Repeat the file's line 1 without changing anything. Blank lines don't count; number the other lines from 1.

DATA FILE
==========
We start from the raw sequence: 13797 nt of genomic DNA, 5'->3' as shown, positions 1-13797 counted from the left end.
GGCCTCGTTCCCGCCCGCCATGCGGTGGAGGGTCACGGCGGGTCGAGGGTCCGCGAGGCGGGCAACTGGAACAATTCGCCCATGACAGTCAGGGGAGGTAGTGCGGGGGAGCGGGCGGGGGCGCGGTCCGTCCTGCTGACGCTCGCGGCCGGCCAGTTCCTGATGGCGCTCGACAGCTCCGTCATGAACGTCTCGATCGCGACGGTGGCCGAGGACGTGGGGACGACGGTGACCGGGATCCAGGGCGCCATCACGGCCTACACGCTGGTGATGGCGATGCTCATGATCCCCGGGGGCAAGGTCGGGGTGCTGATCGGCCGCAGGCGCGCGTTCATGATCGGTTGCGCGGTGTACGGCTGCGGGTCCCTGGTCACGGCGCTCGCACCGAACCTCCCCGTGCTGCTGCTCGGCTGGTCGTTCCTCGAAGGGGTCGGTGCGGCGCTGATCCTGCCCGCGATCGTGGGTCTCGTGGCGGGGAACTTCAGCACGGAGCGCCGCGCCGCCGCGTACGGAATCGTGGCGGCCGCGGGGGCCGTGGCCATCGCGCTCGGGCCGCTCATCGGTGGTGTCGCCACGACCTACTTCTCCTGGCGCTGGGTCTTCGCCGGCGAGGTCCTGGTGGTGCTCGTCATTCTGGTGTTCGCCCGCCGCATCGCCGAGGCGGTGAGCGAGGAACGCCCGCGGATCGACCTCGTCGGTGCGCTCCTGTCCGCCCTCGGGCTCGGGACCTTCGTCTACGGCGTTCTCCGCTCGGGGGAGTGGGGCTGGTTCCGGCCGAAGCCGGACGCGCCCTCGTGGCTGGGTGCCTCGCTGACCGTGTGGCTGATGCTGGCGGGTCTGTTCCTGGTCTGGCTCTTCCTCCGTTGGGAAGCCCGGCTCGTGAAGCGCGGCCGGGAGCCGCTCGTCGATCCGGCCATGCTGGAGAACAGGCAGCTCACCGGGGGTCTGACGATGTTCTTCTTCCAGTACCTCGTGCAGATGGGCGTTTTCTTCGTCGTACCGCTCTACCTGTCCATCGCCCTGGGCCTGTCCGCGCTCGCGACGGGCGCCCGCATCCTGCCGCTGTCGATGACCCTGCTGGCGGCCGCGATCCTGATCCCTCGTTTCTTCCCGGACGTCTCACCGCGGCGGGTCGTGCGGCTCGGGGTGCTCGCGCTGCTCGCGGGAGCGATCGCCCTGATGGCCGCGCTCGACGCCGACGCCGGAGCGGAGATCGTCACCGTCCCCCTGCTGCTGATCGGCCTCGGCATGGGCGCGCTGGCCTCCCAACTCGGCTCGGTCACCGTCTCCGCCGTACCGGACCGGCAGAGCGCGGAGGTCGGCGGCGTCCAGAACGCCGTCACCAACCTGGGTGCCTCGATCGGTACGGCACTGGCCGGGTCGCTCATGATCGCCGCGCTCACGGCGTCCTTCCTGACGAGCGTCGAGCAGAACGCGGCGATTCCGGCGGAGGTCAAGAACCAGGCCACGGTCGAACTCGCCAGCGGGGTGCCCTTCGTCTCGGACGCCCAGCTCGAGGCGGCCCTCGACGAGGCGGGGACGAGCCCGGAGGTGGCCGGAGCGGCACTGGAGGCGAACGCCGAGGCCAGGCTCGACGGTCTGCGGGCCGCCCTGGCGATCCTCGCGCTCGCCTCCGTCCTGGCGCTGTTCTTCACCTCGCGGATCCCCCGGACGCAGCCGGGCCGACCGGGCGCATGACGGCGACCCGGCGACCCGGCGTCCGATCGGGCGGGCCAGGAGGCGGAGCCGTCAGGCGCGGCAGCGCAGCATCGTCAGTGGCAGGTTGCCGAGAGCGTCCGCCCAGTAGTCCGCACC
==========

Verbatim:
We start from the raw sequence: 13797 nt of genomic DNA, 5'->3' as shown, positions 1-13797 counted from the left end.